Thursday, September 14, 2017

An Ghaeilge faoi Bhláth

I have already commented, in my post on the Jacobs Archive Exhibition, on the creative use of Irish in the presentations.

I am so fed up with seeing dull, repetitive use of the language as a token genuflection to the first national aim, or, perish the thought, its total misuse and distortion to the point of strangulation.

People seem to forget that the reader will have English, that they will read this in preference, and that repeating the English in Irish simply debases the language and makes its token status crystal clear.

Now this exhibition is a breath of fresh air and understanding. In almost every case, advantage is taken of the Irish to complement the English header, or, as in the above case, to put a bit of jizz into it once the English has done its duty in conveying the factual information.

If I had any influence in the matter I would be recommending Monica in the City Council's Irish Language Unit for a medal. In fact, I would take the medal that Bertie loaned the exhibition and give it to her on the spot. Perhaps Bertie could be persuaded to gazump me on this one.

Regarding the header above: Biscuits at the front is one thing. Brioscaí i mBéal an Chatha has a resonance of biscuits under fire and in the heat of battle.

This, from the general introductory poster for the exhibition, neatly plays to its strength in both languages. The Irish fite fuaite conveys the idea of inextricably bound up with each other, while the English version evokes the various biscuit assortments which mirror history over the years but also coveys an element of heterogeneity. Beautiful stuff.

The Irish here reminds us that the Jacobs archive is now in the permanent possession of the Dublin City Library and Archive.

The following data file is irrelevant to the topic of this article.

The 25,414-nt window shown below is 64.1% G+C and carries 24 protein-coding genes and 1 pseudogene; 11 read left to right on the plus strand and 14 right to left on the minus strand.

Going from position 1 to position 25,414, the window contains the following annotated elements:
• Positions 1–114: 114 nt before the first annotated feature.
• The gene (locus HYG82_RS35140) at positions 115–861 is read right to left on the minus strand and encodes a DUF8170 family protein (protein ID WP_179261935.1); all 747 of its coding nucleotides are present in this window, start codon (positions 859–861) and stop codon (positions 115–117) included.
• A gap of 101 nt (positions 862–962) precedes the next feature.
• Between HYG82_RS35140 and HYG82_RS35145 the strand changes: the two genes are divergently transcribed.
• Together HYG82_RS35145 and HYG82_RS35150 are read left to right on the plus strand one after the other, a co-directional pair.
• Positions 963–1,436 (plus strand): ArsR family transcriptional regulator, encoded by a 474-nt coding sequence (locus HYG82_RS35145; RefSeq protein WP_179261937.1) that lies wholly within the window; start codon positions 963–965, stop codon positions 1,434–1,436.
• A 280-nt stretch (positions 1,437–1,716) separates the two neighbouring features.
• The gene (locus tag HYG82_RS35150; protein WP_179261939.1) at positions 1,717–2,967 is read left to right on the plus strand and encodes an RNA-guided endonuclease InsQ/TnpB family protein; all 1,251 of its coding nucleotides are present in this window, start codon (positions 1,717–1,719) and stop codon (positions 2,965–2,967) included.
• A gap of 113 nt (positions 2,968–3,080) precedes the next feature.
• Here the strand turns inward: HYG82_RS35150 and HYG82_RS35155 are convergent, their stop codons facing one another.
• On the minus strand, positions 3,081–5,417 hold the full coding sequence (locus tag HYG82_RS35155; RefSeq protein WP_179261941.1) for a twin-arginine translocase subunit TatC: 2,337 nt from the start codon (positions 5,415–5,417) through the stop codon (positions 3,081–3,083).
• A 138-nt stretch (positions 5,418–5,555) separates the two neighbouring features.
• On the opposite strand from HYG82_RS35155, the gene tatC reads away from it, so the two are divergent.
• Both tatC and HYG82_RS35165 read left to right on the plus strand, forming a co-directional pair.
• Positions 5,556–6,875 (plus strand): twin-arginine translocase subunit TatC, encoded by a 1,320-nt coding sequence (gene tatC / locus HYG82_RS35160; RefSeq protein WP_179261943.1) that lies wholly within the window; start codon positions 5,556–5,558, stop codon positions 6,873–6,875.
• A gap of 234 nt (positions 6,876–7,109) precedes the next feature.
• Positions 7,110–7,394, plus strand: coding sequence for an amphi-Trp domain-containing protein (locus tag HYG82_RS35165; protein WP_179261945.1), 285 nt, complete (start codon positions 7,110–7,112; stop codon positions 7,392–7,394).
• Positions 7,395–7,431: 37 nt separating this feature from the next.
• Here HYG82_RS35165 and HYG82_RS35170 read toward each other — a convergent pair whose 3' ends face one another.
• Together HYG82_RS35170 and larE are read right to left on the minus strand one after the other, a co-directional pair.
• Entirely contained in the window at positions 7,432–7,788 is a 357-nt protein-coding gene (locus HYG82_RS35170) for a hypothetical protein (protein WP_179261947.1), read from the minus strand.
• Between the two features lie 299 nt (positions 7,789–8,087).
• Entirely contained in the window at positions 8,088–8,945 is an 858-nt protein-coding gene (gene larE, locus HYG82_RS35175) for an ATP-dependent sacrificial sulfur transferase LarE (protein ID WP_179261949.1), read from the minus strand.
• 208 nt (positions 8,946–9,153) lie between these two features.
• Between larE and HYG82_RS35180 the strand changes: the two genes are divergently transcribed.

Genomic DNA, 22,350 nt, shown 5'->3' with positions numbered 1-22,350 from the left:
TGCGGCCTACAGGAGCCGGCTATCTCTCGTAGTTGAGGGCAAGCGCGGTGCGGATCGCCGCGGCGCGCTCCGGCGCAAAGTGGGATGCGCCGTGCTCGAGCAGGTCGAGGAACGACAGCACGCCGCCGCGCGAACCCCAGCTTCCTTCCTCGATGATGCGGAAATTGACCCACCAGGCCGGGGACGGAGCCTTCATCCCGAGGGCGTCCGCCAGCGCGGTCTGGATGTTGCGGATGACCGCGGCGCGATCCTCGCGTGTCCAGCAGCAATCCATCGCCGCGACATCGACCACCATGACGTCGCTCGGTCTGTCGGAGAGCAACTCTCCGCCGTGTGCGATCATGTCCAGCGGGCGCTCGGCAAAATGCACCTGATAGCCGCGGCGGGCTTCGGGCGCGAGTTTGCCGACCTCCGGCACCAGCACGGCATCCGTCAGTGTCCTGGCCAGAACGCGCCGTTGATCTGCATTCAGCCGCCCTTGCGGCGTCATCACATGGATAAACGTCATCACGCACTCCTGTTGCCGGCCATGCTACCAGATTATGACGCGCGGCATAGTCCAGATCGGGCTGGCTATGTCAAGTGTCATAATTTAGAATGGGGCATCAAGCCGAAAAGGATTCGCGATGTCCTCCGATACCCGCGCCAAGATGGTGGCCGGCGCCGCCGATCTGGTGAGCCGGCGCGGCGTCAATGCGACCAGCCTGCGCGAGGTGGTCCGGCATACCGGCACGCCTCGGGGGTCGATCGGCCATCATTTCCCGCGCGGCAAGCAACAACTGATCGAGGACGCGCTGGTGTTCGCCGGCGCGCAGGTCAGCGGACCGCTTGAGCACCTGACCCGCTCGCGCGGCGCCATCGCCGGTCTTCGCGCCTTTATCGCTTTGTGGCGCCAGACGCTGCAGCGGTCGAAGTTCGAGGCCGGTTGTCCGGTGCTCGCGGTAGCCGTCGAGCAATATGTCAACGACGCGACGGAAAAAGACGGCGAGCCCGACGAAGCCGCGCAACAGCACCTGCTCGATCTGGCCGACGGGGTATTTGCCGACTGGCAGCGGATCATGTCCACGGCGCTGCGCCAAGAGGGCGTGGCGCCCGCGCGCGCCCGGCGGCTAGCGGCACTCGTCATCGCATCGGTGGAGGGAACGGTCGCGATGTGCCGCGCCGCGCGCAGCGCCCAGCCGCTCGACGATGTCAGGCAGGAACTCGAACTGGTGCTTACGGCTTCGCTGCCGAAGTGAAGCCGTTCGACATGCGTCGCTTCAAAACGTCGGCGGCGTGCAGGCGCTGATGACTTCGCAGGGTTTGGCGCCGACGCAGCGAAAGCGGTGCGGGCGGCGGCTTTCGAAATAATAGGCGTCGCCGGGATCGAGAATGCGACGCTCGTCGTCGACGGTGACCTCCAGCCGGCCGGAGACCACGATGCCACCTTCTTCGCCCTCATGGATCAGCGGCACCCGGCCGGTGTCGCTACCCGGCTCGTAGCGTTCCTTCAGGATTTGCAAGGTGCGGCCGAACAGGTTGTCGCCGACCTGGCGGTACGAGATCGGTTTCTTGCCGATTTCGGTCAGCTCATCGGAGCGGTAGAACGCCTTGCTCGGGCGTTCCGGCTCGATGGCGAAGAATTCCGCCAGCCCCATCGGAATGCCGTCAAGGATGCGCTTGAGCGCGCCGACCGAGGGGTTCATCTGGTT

Here, the Irish reminds us that the missing operative, Jim Figgerty, has not been reported to the police as the operation was simply an advertising campaign by the company, and, a hugely successful one, I should add.

This one evokes the Poet Raftery's long trip west to the Promised Land. It brings a smile to the Irish speaker, or even those just barely familiar with the poem from their schooldays.

For me, there is a wee hint here of keeping up with the Joneses, and Jacobs various Royal selections/assortments would seem to bear this out.

This natty little phrase applies not only to the long saga of the invention and marketing of the perfect cream cracker, but to many things in life, even Beckett's fail and fail again or GK Chesterton's if a thing is worth doing it's worth doing badly. You don't always have to hit your target to get some good out of the effort.

The word impact is sort of neutral. The strains and tensions implied in the Irish give you a sort of preview of the event and its aftermath even before you read the rest of this excellent display.

This is what my primary school teacher, Pimple, would have called píosa filíochta i ngan fhios dó féin or as the English of the day would have it he's a poet and he doesn't know it.

Again the Irish puts a bit of life and humour into a pedestrian English header.

The Irish spells out the health and recreation elements implied in the English title.

Finally, the Irish hints at the necessity for Jacobs to split up into two separate companies to survive the complexities of Irish independence. Interestingly, the problem was to occur again, in slightly different form, with the threat of Ireland's withdrawal from the British Commonwealth of Nations many years later.

And Brexit?

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